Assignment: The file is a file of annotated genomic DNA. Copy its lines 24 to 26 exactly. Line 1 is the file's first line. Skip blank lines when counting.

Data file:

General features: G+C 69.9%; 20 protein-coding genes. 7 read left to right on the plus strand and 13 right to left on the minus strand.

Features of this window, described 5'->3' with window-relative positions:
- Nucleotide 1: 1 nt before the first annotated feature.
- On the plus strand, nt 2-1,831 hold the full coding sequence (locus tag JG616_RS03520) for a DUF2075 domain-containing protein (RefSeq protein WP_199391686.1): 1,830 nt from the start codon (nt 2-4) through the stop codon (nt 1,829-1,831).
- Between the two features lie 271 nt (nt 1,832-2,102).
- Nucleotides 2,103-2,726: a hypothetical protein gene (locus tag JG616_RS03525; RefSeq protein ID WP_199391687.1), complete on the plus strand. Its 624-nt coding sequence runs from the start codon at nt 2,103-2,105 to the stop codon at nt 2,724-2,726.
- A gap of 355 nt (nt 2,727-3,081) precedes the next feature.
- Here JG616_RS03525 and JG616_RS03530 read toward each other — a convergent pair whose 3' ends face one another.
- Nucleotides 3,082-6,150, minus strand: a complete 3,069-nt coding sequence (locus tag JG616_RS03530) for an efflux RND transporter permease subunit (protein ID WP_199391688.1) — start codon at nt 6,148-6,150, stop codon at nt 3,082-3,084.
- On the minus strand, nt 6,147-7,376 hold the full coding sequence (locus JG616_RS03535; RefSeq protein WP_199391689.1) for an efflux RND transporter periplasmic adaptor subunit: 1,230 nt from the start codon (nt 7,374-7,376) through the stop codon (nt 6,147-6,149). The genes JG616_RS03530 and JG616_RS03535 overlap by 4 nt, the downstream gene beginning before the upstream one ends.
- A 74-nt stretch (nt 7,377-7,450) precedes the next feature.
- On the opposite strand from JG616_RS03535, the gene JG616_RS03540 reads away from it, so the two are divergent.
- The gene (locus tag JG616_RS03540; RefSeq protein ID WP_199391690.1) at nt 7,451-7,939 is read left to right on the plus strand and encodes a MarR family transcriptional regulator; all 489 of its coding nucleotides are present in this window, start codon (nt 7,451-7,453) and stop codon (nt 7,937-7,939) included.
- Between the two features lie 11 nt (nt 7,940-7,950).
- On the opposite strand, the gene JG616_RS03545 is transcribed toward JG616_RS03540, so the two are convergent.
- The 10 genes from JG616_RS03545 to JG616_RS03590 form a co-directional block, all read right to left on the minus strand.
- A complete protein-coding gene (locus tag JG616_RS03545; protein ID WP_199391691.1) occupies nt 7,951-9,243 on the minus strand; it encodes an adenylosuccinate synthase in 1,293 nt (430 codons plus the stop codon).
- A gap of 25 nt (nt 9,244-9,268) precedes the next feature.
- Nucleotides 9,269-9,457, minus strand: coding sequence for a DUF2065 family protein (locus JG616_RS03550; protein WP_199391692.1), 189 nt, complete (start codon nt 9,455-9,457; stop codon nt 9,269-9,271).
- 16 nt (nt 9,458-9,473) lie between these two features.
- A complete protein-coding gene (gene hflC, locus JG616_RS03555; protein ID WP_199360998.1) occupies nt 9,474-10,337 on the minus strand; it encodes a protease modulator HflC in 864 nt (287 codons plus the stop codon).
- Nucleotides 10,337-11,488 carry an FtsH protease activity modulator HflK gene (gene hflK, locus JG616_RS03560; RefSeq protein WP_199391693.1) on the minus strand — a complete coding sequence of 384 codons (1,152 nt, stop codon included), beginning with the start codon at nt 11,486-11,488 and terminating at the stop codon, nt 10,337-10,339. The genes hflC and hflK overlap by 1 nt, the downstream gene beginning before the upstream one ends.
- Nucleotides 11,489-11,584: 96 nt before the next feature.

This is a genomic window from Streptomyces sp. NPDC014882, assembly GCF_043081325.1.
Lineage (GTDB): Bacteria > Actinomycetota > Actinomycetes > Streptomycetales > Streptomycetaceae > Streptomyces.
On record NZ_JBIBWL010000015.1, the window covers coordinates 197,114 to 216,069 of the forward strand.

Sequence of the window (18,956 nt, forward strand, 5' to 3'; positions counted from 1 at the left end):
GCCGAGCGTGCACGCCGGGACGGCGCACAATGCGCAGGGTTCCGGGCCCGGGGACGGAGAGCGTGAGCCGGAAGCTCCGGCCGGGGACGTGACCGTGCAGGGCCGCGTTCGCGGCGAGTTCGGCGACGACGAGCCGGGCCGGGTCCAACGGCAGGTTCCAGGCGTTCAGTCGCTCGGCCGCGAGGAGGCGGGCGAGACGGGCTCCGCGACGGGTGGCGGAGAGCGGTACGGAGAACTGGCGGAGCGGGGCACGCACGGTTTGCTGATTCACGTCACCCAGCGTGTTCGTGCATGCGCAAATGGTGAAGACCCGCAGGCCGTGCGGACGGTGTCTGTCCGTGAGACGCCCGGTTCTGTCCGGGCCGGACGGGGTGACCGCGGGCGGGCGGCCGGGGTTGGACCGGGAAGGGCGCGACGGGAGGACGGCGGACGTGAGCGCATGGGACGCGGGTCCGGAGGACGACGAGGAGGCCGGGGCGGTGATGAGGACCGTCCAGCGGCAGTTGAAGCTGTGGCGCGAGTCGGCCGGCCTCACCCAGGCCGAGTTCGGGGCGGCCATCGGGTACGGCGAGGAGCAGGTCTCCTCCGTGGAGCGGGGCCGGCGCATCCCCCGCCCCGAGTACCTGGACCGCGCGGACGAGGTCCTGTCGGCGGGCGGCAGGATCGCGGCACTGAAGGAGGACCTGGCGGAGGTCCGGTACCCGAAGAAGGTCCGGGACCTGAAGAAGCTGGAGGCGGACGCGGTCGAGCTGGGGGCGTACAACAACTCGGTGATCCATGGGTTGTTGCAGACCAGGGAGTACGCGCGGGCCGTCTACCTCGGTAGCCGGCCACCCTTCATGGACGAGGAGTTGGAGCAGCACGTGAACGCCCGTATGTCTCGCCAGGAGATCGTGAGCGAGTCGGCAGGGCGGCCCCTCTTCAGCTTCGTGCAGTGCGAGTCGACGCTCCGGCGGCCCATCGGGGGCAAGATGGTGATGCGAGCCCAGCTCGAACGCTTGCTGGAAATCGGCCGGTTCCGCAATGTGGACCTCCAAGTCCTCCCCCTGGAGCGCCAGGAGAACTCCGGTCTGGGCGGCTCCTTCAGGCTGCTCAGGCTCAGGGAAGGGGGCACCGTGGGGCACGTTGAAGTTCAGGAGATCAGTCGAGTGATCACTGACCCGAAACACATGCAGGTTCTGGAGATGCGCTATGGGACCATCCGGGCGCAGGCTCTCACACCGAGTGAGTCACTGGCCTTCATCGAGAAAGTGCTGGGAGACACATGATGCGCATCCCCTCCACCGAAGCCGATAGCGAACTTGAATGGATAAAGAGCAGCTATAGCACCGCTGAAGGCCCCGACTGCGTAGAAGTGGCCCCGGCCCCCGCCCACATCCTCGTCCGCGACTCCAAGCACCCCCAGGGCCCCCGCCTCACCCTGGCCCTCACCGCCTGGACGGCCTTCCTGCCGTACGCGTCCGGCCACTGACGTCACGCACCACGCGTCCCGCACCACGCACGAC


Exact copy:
This is a genomic window from Streptomyces sp. NPDC014882, assembly GCF_043081325.1.
Lineage (GTDB): Bacteria > Actinomycetota > Actinomycetes > Streptomycetales > Streptomycetaceae > Streptomyces.
On record NZ_JBIBWL010000015.1, the window covers coordinates 197,114 to 216,069 of the forward strand.